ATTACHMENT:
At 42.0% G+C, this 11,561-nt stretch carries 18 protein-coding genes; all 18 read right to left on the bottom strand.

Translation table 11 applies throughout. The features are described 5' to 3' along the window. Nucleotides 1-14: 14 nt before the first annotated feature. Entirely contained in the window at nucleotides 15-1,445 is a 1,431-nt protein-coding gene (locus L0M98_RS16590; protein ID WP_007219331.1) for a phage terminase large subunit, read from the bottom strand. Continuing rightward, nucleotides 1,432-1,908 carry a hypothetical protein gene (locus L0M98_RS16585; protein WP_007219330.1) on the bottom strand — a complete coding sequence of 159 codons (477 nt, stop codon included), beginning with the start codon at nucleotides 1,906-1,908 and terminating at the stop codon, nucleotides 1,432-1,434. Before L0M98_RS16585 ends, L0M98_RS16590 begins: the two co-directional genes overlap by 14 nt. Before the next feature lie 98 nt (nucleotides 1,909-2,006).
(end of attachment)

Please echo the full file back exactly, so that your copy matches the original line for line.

At 42.0% G+C, this 11,561-nt stretch carries 18 protein-coding genes; all 18 read right to left on the bottom strand.

Translation table 11 applies throughout. The features are described 5' to 3' along the window. Nucleotides 1-14: 14 nt before the first annotated feature. Entirely contained in the window at nucleotides 15-1,445 is a 1,431-nt protein-coding gene (locus L0M98_RS16590; protein ID WP_007219331.1) for a phage terminase large subunit, read from the bottom strand. Continuing rightward, nucleotides 1,432-1,908 carry a hypothetical protein gene (locus L0M98_RS16585; protein WP_007219330.1) on the bottom strand — a complete coding sequence of 159 codons (477 nt, stop codon included), beginning with the start codon at nucleotides 1,906-1,908 and terminating at the stop codon, nucleotides 1,432-1,434. Before L0M98_RS16585 ends, L0M98_RS16590 begins: the two co-directional genes overlap by 14 nt. Before the next feature lie 98 nt (nucleotides 1,909-2,006).